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In my lecture notes about Inverse Function Theorem it said

There is no need to have an Inverse Function Theorem for functions $F : \mathbb R^n → \mathbb R^m$. If we only require $F$ and $F^{-1}$ to be continuous (not necessarily differentiable), then we can still conclude m = n."

Does it mean that for $F: \mathbb R^n → \mathbb R^m$ which has an inverse function $F^{-1}:\mathbb R^m → \mathbb R^n$, says $F$ is differentiable at $a\in \mathbb R^n$ and $F^{-1}$ is differentiable at $b=F(a)\in \mathbb R^m$,then $m$ must be equal to $n$? Why is it true?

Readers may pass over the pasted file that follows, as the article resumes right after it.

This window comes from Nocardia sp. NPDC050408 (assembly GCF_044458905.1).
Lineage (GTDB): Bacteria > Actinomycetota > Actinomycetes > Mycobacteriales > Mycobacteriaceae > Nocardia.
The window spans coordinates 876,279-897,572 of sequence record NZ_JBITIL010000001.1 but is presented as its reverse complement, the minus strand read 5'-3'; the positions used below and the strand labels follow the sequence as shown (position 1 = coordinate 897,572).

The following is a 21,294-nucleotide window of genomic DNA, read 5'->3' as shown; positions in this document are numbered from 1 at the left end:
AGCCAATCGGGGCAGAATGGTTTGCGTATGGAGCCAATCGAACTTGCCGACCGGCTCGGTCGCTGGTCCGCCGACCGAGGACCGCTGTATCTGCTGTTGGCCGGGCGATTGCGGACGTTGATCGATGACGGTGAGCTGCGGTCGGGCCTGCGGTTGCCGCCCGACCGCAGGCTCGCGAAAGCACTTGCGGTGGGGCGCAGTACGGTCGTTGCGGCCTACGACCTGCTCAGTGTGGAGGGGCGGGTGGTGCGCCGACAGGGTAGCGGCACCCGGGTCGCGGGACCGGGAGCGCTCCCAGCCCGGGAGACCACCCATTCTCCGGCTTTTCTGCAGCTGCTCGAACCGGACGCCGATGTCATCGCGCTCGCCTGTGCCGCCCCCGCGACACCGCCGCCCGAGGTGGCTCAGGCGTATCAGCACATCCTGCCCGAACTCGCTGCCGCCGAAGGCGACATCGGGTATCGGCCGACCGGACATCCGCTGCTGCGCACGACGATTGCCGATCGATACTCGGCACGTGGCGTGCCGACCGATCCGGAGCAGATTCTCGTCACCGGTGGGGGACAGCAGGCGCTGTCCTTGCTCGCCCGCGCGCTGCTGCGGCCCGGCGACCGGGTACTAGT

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The Inverse Function Theorem requires a continuously differentiable function.

Your assumption is true. The Invariance of Domain Theorem says that $F$ cannot be bijective and continuous if $m\neq n$.

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